Postscript to Philosophical Fragments
Religion and the Family from Augustus to Charlemagne
Research Methods in Theology and Practice I
Research Methods in Theology and Practice II
Liberation Theology: Text and Context

Following the successful completion of the taught courses, students will undertake a supervised dissertation of 12,000 - 15,000 words on related topic.

Read less
The MRes is a new programme of study, appropriate for all those seeking to further their knowledge of religion through multidisciplinary study and research. Read more
The MRes is a new programme of study, appropriate for all those seeking to further their knowledge of religion through multidisciplinary study and research. It is aimed at individuals with keen research skills who are interested to explore particular aspects of religious traditions by means of rigorous academic study. Students on the programme are required to first complete three taught modules of 20 credits each, making up a total of 60 credits. They then complete a research dissertation of 30,000 words, worth a further 120 credits.

Course Overview

The programme places particular emphasis on contemporary religions. It aims to enable in-depth analytical engagement with different traditions in a manner that is free, fair, accurate and open to discussion and debate. Students are encouraged to explore not just the theoretical, but also the practical, lived aspects of religious faith and practice in different contexts. Staff members contributing to the programme have backgrounds in sociology, anthropology, and religious studies, and work on traditions from different parts of the world including South Asian, Afro-Carribbean and Latin American, Western European and North American contexts.

The programme can be completed via either full-time or part-time study, and is available in distance-learning (home-based learning) format. All module content is available through the University’s Virtual Learning Environment (VLE) and students are supported throughout their studies through regular access to their module tutors, on a one-to-one basis (by email, skype, phone), in groups (using media such as Skype), or via VLE module discussion forums.

An annual residential graduate summer school is held for all students in July when participants attend lectures and seminars covering issues related to both generic and subject-specific learning, and engage with other research students at this University.

Key Features

Available evidence suggests that religion remains a vital and significant aspect of both private and public life in the modern world. This programme enables interested individuals to delve deep into aspects of religion and culture, and research areas of interest using the theories and methods central to the academic study of religion. It engages students in current debates about the place of religion in the modern world and empowers them to consider religion and religious traditions in an academically rigorous and analytical manner.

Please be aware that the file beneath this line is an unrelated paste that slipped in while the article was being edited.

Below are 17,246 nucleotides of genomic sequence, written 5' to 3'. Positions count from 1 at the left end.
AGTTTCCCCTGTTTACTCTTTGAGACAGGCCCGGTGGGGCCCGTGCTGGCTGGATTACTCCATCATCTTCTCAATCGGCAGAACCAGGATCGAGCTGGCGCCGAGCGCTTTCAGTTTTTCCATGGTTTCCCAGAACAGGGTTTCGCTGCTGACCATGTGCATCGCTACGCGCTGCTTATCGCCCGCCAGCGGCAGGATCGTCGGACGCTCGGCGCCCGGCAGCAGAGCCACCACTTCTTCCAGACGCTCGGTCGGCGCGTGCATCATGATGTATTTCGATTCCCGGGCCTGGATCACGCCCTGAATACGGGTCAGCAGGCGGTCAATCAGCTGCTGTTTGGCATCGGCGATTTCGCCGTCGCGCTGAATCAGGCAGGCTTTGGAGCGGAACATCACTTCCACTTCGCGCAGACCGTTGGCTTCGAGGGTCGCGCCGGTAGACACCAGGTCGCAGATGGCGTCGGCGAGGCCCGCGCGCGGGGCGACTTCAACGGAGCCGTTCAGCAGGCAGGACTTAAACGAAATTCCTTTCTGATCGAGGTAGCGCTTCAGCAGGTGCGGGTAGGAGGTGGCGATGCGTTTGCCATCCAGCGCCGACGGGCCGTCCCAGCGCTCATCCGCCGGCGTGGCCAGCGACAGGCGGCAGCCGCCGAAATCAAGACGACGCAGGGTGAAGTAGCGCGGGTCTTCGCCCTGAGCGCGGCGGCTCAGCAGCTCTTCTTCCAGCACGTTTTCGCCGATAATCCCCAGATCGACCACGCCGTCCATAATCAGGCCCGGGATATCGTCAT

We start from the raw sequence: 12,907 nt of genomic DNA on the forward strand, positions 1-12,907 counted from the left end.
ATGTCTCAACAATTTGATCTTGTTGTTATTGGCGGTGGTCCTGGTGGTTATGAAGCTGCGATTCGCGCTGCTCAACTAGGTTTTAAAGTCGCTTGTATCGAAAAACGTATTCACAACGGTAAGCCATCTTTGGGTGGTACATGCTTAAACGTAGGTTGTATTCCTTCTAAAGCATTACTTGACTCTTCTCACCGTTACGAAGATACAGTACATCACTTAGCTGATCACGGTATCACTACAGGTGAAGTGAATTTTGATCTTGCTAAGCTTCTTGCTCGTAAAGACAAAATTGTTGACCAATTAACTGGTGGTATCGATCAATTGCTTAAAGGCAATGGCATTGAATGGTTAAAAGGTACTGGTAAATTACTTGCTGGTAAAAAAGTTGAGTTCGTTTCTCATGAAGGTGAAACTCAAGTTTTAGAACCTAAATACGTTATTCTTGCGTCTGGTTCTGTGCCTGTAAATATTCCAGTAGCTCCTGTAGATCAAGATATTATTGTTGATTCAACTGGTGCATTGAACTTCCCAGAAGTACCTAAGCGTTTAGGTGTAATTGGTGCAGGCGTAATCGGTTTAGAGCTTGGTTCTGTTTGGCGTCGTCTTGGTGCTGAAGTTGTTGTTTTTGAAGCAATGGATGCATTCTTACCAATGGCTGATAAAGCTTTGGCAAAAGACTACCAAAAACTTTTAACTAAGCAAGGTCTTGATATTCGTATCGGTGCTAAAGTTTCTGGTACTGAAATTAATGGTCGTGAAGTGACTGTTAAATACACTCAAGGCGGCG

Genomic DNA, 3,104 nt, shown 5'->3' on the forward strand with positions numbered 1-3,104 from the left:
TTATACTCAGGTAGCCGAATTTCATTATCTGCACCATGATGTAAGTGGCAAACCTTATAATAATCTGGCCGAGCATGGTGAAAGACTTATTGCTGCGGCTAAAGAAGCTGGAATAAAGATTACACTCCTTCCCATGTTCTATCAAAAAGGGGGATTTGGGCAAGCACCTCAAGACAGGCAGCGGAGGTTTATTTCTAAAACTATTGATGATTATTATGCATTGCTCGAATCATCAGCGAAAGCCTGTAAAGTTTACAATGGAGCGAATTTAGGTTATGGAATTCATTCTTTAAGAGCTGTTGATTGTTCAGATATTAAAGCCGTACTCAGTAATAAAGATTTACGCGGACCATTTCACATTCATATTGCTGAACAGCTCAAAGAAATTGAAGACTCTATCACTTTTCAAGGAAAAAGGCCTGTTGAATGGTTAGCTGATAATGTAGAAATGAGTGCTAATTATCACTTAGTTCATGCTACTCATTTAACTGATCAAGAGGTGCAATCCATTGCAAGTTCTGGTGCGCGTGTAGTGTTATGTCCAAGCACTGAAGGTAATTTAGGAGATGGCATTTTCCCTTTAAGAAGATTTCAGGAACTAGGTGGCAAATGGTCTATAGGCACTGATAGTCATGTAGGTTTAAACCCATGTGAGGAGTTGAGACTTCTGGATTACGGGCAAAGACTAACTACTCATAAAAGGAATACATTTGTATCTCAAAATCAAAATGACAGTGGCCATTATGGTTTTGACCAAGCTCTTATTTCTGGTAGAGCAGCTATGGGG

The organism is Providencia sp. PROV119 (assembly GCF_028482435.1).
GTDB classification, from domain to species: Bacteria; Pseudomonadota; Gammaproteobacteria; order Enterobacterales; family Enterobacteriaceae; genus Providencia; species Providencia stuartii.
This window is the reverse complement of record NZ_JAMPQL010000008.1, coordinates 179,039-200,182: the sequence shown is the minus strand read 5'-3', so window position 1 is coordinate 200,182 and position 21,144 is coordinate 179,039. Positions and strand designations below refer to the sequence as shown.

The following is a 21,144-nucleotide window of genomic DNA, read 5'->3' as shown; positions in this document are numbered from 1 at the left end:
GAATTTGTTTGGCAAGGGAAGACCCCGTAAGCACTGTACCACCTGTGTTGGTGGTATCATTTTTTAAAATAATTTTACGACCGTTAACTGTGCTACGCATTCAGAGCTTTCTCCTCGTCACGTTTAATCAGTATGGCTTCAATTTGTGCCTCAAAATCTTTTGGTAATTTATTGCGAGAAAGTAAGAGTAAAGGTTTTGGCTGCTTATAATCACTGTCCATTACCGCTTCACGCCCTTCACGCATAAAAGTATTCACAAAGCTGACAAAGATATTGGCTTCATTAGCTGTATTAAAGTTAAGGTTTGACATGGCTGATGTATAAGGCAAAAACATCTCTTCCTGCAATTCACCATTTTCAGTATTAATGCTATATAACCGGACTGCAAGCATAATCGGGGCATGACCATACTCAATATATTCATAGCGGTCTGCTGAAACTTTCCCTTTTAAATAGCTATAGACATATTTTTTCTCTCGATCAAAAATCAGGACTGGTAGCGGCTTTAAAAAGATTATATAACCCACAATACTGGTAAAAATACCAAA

The programme draws upon an established pool of expertise in the study of religion in the School. Research-active staff who publish on a range of religious traditions in different socio-historic contexts support the teaching and research supervision in this programme. This ensures a high quality educational experience. In addition students benefit from the vibrant research culture of the School and the Faculty of Humanities. Students are encouraged to attend the annual Graduate Summer School which includes a one-day conference where staff make presentations on ongoing research projects.

Assessment

Assessment methods for the taught component include long essays, short reviews and critiques, and reflective pieces. Students’ research skills are assessed on the basis of a 30,000-word research-based dissertation.

Career Opportunities

The programme has been designed to attract students interested in developing both their generic as well as subject-specific skills. It offers opportunities for recent graduates to move on to work at level 7 in their specialist field of study and helps prepare them for careers in education as well as research. The programme also offers excellent continuing professional development for teachers at various stages of their career, ministers currently in pastoral charge seeking further professional development, and other interested parties. In addition, the programme will be attractive to individuals who have a personal interest in this area and wish to deepen their knowledge through rigorous study.

Read less
The MA Buddhist Studies suits students with different academic backgrounds and prospective personal objectives, from those interested in broadening their knowledge of Buddhism as a whole or of specific Buddhist traditions to those intending to embark on language-based research or fieldwork among Buddhist communities. Read more

Who is this programme for?:

The MA Buddhist Studies suits students with different academic backgrounds and prospective personal objectives, from those interested in broadening their knowledge of Buddhism as a whole or of specific Buddhist traditions to those intending to embark on language-based research or fieldwork among Buddhist communities.

It typically suits: